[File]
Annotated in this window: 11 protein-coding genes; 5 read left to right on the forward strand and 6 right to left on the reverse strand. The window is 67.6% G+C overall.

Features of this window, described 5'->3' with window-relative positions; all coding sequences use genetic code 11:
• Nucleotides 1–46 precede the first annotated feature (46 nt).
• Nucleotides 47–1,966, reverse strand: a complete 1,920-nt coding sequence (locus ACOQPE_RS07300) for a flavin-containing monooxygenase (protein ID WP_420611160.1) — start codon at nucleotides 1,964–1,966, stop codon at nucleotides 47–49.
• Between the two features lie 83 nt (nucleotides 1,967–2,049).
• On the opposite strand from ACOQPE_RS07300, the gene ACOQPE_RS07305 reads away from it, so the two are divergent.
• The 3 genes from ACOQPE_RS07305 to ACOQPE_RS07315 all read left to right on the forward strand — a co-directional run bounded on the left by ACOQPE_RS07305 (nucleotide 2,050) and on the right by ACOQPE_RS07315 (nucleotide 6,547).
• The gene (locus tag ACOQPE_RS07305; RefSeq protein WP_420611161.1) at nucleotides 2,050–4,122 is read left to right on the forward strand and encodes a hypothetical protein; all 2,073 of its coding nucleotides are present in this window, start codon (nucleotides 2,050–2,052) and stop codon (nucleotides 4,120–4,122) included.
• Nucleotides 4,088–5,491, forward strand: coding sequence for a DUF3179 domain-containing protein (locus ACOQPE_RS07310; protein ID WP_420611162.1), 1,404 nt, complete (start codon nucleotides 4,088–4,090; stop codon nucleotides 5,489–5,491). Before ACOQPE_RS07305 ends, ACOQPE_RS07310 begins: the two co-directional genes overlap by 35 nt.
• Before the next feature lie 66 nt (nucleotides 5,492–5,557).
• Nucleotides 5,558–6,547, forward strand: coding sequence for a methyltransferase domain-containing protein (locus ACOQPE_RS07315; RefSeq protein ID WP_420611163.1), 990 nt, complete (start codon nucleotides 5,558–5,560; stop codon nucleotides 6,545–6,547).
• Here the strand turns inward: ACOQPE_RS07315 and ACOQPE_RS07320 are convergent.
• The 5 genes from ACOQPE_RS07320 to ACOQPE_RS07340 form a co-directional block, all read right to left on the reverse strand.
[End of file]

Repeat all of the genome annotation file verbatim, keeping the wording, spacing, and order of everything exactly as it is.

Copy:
Annotated in this window: 11 protein-coding genes; 5 read left to right on the forward strand and 6 right to left on the reverse strand. The window is 67.6% G+C overall.

Features of this window, described 5'->3' with window-relative positions; all coding sequences use genetic code 11:
• Nucleotides 1–46 precede the first annotated feature (46 nt).
• Nucleotides 47–1,966, reverse strand: a complete 1,920-nt coding sequence (locus ACOQPE_RS07300) for a flavin-containing monooxygenase (protein ID WP_420611160.1) — start codon at nucleotides 1,964–1,966, stop codon at nucleotides 47–49.
• Between the two features lie 83 nt (nucleotides 1,967–2,049).
• On the opposite strand from ACOQPE_RS07300, the gene ACOQPE_RS07305 reads away from it, so the two are divergent.
• The 3 genes from ACOQPE_RS07305 to ACOQPE_RS07315 all read left to right on the forward strand — a co-directional run bounded on the left by ACOQPE_RS07305 (nucleotide 2,050) and on the right by ACOQPE_RS07315 (nucleotide 6,547).
• The gene (locus tag ACOQPE_RS07305; RefSeq protein WP_420611161.1) at nucleotides 2,050–4,122 is read left to right on the forward strand and encodes a hypothetical protein; all 2,073 of its coding nucleotides are present in this window, start codon (nucleotides 2,050–2,052) and stop codon (nucleotides 4,120–4,122) included.
• Nucleotides 4,088–5,491, forward strand: coding sequence for a DUF3179 domain-containing protein (locus ACOQPE_RS07310; protein ID WP_420611162.1), 1,404 nt, complete (start codon nucleotides 4,088–4,090; stop codon nucleotides 5,489–5,491). Before ACOQPE_RS07305 ends, ACOQPE_RS07310 begins: the two co-directional genes overlap by 35 nt.
• Before the next feature lie 66 nt (nucleotides 5,492–5,557).
• Nucleotides 5,558–6,547, forward strand: coding sequence for a methyltransferase domain-containing protein (locus ACOQPE_RS07315; RefSeq protein ID WP_420611163.1), 990 nt, complete (start codon nucleotides 5,558–5,560; stop codon nucleotides 6,545–6,547).
• Here the strand turns inward: ACOQPE_RS07315 and ACOQPE_RS07320 are convergent.
• The 5 genes from ACOQPE_RS07320 to ACOQPE_RS07340 form a co-directional block, all read right to left on the reverse strand.